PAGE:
The game ends when there are fewer cards in the old age deck than there are players, at which point players tally their points. Points are earned from three sources:
Sets: Relationship, health and knowledge are each examined separately, with points earned for the number of each a player has collected. For example, collecting three knowledge cards earns the player 6 points, while collecting seven earns a player 28 points. Points range from 1 – 55, which can be huge.
Possessions: Possession cards each give the specified number of victory points.
Public Life Goals: At the beginning of the game, a number of life goal cards are set face-up on the board. The players best meeting the conditions listed on the cards earn the indicated number of points.
Personal Life Goal: Players earn points for meeting the conditions listed on their personal life goal. For example, if a player has the “Hard Worker” life goal, he earns 3 points for every work (blue) card he has collected.
Of course, the player with the most points is universally admired for the wonderful life he has led … and he wins the game.
As mentioned, CV is a loose Yahtzee derivative, with the “push-you-luck” dice rolling mechanism carrying a bit more risk (three bad luck results can hurt), but the potential of even greater rewards. Anytime dice are involved in a game, there is bound to be a significant degree of luck, and that is true here. However, that luck can be somewhat mitigated by the benefits the cards convey. Collecting cards generally give the player more dice to roll, more tokens to use to purchase cards (tokens return to the player, so are not “spent”) and special abilities that may make purchasing cards or manipulating dice easier. So, overcoming undesired dice results is a lot easier than in Yahtzee.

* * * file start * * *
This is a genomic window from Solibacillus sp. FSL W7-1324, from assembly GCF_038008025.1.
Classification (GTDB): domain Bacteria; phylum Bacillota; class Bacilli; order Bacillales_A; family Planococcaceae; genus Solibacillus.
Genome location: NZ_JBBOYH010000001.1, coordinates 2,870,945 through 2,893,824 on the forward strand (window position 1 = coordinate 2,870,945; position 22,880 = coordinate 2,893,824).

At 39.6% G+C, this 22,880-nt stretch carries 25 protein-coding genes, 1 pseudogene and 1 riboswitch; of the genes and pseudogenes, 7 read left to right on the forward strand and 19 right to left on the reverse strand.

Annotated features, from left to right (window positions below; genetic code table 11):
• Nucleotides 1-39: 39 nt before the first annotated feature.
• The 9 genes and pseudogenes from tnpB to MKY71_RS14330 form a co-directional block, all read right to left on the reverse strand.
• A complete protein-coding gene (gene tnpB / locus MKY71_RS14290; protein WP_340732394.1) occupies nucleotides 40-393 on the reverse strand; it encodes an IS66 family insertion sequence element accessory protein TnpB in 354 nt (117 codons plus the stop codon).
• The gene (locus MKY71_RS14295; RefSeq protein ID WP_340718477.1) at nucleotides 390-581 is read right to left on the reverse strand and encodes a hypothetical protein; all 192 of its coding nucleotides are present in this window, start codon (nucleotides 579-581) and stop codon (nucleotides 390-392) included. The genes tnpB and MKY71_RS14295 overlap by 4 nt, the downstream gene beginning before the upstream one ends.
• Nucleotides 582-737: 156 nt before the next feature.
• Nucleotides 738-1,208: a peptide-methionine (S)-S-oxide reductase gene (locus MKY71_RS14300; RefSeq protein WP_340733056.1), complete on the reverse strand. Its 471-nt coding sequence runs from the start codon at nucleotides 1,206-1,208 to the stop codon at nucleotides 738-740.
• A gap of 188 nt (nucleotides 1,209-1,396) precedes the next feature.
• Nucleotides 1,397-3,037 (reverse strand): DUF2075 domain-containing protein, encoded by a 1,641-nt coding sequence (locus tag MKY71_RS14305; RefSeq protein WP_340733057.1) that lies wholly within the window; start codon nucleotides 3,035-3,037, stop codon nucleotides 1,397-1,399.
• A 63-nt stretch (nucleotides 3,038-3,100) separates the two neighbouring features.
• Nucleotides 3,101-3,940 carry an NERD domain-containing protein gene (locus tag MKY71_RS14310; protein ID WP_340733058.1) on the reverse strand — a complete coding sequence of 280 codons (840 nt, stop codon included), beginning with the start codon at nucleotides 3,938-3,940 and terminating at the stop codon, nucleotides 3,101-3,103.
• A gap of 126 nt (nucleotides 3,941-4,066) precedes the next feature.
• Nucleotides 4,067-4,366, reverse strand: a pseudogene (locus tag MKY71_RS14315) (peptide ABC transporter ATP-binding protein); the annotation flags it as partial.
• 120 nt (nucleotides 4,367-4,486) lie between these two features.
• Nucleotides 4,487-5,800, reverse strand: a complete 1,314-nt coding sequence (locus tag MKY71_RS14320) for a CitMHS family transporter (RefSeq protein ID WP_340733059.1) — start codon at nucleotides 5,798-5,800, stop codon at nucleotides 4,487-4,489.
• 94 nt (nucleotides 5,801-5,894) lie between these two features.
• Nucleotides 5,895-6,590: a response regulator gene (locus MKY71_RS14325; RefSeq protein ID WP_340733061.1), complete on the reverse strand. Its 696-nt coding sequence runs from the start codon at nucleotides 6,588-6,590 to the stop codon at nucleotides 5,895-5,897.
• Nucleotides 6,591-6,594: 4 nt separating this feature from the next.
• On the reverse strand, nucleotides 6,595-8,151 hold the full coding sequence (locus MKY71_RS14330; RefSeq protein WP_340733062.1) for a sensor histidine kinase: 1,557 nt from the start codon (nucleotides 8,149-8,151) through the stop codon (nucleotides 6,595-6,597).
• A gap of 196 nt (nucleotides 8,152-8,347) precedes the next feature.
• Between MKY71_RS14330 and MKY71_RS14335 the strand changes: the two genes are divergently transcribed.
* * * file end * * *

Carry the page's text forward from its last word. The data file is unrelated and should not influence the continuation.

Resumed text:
Further, the game does have a few built-in “catch the leader” mechanisms. In addition to the social assistance rule mentioned above, a player who is rolling more dice has a greater chance of getting three bad luck results, forcing him to lose a card. So, while extra dice can certainly be beneficial, they do carry an increased danger.
There are important decisions to be made beyond the re-rolling of dice. Choosing which cards to purchase is not automatic. Since acquiring a new card often means covering a previously acquired one, the player must weigh the benefits that will be lost versus those gained from a new card. There is an impulse to simply purchase any card you can afford (based on the symbols rolled), but it is often wiser to concentrate on a specific strategy, which may mean passing over cards you could afford.
There appears to be numerous strategies to pursue. Acquiring large sets of the aforementioned cards can be quite lucrative, but significant points can also be earned from possessions and achieving the results of the public and private life goal cards. Of course, concentrate too early on the cards that give end game victory points may mean you don’t get those in-game benefits that are sorely needed to acquire new cards, particularly in the later stages of the game (particularly old age) when the cost to acquire cards has escalated.
My biggest complaint with CV is that it is a bit fiddly and difficult to remember all of one’s powers and abilities. After each turn in which one or more cards are acquired, a player must adjust the number and types of tokens he should possess. Mistakes can easily be made. Further, many cards convey ongoing benefits that a player must remember to employ. However, these, too, can change quickly as new cards are acquired and old ones are covered. It can be a chore to keep-up with all of these changes.
In spite of these accounting and memory drawbacks, CV is a fun game, particularly if players get into the spirit and role-play a bit. It can be funny to pantomime and brag about your new blog or status as a star athlete! Fortunately, there is more to the game than role-playing. Yes, there is a healthy dose of luck, but there are also many important decisions and strategic choices. CV is a fun and non-risky way to reinvent your life!
4 (Love it!):
3 (Like it): Greg S.
1 (Not for me):